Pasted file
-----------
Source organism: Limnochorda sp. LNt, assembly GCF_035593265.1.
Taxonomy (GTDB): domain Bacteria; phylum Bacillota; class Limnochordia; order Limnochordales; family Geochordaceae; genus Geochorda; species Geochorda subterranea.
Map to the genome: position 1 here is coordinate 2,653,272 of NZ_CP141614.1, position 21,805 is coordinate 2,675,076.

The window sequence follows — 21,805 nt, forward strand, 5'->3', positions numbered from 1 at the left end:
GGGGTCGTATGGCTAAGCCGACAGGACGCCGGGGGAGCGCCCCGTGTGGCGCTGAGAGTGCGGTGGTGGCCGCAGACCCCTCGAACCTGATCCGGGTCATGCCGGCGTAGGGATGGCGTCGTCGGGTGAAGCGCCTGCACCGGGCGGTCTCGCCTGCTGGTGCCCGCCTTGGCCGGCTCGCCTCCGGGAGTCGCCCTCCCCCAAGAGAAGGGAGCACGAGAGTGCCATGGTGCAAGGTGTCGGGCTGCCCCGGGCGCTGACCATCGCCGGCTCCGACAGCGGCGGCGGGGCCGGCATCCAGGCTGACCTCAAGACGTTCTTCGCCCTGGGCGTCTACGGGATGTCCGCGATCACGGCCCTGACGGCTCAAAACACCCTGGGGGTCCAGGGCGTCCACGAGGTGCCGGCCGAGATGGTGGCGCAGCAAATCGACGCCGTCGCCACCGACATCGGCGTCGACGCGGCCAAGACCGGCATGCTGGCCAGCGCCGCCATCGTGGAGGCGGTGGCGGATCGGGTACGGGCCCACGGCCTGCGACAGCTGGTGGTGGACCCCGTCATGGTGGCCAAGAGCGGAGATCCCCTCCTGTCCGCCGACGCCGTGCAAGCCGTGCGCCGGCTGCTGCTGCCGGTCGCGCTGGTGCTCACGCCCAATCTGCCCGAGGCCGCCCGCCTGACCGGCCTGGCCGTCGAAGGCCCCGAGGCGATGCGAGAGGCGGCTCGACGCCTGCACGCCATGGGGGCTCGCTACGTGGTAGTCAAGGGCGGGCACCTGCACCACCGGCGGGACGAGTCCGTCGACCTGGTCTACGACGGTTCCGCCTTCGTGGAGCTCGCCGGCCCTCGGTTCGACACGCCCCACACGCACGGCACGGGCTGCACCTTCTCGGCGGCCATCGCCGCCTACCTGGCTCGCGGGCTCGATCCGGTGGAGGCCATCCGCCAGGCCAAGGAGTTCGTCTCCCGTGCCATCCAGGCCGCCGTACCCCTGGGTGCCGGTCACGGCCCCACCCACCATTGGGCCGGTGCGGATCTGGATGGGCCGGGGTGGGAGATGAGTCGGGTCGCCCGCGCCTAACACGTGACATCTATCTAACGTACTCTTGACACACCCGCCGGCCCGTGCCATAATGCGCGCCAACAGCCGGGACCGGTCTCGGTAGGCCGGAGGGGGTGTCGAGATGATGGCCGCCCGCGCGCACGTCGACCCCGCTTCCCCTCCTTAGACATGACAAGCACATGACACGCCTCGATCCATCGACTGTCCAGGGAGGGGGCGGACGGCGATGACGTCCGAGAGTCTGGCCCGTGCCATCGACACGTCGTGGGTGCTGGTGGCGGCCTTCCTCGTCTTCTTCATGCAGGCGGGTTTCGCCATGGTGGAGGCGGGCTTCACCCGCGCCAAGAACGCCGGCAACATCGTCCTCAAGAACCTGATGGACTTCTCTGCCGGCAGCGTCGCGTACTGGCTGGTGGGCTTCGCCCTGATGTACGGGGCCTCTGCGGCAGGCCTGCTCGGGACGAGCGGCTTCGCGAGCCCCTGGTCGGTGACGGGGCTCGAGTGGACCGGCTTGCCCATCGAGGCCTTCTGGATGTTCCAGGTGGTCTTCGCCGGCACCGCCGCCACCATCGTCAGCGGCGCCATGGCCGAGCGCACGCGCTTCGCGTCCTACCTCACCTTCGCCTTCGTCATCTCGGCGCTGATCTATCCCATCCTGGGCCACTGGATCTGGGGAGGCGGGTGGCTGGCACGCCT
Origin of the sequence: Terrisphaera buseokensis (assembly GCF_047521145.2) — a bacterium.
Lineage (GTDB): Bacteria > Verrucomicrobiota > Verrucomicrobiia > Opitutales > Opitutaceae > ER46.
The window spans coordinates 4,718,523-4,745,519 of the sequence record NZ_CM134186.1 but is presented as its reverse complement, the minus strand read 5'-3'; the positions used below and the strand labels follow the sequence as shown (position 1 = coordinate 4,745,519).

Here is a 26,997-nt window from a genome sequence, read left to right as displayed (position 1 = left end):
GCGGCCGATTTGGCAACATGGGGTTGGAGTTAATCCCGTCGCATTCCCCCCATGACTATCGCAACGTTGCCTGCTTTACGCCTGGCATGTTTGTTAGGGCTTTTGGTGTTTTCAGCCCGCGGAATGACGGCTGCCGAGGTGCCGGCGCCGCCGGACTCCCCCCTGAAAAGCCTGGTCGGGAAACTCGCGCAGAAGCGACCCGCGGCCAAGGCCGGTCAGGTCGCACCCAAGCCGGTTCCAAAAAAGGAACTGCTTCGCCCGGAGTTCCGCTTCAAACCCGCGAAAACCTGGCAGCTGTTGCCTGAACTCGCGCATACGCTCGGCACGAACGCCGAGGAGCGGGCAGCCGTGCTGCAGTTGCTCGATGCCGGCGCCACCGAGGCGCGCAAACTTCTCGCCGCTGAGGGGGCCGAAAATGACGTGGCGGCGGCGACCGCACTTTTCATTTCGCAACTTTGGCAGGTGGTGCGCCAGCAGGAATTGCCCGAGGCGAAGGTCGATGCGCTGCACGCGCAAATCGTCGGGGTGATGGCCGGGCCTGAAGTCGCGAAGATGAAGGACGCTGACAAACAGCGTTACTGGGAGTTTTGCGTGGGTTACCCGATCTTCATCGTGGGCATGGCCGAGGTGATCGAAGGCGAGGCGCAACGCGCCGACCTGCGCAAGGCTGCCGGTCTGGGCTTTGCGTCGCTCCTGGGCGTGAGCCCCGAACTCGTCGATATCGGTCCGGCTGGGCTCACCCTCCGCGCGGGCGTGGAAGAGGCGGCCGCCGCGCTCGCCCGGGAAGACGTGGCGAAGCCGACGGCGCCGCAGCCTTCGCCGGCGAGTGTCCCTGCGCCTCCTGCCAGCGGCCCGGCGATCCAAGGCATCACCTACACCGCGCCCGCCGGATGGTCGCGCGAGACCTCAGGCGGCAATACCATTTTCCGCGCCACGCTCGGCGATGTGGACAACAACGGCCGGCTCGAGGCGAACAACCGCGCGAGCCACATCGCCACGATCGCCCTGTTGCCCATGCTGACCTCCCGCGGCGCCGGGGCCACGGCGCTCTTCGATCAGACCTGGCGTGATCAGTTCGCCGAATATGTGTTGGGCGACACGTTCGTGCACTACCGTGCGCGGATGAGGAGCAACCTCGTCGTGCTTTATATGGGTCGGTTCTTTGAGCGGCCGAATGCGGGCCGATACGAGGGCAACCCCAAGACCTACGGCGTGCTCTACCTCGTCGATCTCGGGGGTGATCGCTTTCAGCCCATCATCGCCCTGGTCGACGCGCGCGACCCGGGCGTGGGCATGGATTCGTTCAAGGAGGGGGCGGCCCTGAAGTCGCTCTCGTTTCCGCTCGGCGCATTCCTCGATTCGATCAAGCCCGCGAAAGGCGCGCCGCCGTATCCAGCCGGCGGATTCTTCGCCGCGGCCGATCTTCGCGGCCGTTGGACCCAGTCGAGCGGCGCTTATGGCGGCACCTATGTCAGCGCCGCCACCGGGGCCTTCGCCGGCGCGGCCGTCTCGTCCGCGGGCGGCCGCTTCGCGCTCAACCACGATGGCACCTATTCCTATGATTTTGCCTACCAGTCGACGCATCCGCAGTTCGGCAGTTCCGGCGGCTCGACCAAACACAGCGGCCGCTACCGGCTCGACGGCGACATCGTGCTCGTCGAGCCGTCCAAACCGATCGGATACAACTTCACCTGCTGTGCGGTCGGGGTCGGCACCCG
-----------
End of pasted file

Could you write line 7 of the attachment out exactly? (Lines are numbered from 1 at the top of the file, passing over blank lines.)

Lineage (GTDB): Bacteria > Verrucomicrobiota > Verrucomicrobiia > Opitutales > Opitutaceae > ER46.